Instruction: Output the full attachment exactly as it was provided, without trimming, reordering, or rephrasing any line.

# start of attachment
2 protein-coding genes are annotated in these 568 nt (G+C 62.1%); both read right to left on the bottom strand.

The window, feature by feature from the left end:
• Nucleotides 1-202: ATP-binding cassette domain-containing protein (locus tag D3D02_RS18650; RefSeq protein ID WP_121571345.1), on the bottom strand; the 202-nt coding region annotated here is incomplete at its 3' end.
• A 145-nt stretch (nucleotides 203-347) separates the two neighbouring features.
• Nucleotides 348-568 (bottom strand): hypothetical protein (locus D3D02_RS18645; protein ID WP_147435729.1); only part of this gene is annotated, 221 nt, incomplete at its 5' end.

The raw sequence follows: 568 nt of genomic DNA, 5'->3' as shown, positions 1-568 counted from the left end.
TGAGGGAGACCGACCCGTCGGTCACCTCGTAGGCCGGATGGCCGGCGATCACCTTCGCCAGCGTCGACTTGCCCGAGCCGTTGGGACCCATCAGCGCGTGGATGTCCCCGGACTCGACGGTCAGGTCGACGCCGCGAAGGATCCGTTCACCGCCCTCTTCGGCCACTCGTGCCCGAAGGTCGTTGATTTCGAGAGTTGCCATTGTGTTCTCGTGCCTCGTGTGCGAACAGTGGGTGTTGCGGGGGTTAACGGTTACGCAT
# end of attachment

2 protein-coding genes are annotated in these 568 nt (G+C 62.1%); both read right to left on the bottom strand.

The window, feature by feature from the left end:
• Nucleotides 1-202: ATP-binding cassette domain-containing protein (locus tag D3D02_RS18650; RefSeq protein ID WP_121571345.1), on the bottom strand; the 202-nt coding region annotated here is incomplete at its 3' end.
• A 145-nt stretch (nucleotides 203-347) separates the two neighbouring features.
• Nucleotides 348-568 (bottom strand): hypothetical protein (locus D3D02_RS18645; protein ID WP_147435729.1); only part of this gene is annotated, 221 nt, incomplete at its 5' end.

The raw sequence follows: 568 nt of genomic DNA, 5'->3' as shown, positions 1-568 counted from the left end.
TGAGGGAGACCGACCCGTCGGTCACCTCGTAGGCCGGATGGCCGGCGATCACCTTCGCCAGCGTCGACTTGCCCGAGCCGTTGGGACCCATCAGCGCGTGGATGTCCCCGGACTCGACGGTCAGGTCGACGCCGCGAAGGATCCGTTCACCGCCCTCTTCGGCCACTCGTGCCCGAAGGTCGTTGATTTCGAGAGTTGCCATTGTGTTCTCGTGCCTCGTGTGCGAACAGTGGGTGTTGCGGGGGTTAACGGTTACGCAT